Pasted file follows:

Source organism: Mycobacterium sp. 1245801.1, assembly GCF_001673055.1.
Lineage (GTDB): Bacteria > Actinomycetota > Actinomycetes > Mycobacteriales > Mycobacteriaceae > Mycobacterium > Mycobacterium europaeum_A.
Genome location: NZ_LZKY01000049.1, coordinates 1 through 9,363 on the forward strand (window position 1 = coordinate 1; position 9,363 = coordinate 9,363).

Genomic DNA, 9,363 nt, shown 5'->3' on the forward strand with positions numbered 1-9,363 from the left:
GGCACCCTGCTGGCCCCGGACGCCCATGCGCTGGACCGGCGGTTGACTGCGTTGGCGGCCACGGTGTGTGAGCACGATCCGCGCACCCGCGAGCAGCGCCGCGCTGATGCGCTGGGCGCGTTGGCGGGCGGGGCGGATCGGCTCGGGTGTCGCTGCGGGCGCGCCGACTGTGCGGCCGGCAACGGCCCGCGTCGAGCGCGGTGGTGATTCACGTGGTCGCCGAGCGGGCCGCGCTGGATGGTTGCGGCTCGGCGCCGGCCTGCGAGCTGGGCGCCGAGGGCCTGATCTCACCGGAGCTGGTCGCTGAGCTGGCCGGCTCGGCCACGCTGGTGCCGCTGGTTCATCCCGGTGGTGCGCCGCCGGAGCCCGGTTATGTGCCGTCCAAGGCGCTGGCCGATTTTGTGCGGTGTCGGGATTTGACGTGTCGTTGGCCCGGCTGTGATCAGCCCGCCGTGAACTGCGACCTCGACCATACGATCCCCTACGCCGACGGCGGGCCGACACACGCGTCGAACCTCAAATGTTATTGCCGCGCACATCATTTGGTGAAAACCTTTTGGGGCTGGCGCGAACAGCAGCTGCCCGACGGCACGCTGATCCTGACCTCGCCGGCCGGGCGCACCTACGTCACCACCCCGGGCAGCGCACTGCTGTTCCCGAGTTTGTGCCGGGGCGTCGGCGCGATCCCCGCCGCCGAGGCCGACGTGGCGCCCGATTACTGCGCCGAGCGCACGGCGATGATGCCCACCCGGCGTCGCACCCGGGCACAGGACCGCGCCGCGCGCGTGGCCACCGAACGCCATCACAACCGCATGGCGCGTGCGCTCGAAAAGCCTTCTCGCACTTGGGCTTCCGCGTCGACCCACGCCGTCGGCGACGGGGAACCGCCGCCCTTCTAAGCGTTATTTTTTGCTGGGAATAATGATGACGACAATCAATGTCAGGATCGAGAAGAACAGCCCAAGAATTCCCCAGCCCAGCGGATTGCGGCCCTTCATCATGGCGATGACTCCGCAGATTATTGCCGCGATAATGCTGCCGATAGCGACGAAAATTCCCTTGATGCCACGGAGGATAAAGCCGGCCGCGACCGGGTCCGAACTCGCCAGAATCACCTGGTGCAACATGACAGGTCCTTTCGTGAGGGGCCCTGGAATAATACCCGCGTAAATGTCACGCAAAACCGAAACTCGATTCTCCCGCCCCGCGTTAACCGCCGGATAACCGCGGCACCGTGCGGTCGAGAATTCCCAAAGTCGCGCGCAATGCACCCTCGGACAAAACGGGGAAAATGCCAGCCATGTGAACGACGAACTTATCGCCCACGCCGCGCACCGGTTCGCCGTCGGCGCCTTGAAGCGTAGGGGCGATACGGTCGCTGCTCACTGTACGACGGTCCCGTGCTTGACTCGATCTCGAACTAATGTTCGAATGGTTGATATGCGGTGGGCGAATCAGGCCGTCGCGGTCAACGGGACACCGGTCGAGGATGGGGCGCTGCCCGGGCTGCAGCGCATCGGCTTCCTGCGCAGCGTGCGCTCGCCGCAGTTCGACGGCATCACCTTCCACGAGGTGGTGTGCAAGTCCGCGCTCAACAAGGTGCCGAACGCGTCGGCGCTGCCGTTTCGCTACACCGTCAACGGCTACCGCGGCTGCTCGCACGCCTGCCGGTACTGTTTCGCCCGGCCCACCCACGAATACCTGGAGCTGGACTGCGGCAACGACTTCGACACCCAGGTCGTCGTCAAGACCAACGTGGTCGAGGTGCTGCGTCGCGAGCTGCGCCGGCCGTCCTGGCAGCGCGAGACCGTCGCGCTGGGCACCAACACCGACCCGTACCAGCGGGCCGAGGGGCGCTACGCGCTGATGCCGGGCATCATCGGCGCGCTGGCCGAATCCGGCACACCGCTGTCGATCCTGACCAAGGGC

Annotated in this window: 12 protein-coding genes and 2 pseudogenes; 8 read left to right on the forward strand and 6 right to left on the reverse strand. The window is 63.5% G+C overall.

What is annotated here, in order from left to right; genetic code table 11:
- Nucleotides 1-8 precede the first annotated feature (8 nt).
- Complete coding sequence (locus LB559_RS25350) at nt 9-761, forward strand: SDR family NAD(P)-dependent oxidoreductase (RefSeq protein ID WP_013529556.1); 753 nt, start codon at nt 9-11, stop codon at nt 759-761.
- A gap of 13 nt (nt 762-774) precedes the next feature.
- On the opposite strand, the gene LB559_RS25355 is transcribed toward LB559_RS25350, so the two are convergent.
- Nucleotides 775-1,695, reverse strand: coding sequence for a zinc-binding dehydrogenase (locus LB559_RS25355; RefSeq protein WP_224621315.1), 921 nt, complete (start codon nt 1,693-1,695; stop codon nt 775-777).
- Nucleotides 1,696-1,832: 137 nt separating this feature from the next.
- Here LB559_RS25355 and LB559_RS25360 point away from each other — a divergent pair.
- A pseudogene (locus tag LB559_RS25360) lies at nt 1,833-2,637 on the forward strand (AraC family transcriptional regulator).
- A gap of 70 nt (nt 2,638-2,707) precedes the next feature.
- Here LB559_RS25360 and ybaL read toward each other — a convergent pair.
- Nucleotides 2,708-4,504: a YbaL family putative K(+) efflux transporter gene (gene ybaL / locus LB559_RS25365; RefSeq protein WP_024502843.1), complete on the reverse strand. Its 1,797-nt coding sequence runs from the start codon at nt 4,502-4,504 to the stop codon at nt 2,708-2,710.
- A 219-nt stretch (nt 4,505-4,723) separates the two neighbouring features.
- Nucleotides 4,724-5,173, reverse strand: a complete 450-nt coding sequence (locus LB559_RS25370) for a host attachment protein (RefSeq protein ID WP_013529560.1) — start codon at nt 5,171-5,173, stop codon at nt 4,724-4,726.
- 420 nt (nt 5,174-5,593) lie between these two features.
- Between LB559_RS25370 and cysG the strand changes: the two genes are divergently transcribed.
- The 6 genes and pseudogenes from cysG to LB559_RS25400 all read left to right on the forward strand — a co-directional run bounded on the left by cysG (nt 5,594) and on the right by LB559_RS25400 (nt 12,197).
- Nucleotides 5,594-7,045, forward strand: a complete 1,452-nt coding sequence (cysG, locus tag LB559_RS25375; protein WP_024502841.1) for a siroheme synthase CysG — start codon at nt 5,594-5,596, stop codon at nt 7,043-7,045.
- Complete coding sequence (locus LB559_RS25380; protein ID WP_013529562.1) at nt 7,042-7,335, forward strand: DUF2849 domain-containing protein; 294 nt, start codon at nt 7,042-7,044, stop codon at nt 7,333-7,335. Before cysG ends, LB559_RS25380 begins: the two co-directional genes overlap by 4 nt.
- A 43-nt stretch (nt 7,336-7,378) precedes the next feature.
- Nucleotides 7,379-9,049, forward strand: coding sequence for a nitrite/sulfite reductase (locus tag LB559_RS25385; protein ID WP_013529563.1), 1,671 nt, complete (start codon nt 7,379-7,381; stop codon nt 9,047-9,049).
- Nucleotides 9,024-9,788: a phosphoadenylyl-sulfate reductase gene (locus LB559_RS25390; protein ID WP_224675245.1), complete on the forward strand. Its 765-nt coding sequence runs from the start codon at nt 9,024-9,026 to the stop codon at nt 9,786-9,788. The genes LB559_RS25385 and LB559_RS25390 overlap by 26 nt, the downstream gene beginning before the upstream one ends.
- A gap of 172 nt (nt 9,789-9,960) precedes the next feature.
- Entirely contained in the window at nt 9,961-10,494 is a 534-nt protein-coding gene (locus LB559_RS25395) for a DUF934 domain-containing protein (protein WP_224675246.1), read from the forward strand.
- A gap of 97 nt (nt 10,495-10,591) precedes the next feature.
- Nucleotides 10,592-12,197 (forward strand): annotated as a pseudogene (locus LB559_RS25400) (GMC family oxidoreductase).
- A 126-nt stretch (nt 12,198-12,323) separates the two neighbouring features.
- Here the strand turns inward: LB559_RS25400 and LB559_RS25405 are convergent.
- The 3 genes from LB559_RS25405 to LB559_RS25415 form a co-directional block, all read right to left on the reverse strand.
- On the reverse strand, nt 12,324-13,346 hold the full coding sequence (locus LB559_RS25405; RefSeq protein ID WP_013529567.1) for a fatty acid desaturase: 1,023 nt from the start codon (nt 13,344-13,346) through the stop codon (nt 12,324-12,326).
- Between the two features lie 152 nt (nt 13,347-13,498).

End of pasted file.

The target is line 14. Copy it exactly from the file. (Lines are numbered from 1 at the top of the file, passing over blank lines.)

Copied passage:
- Here LB559_RS25355 and LB559_RS25360 point away from each other — a divergent pair.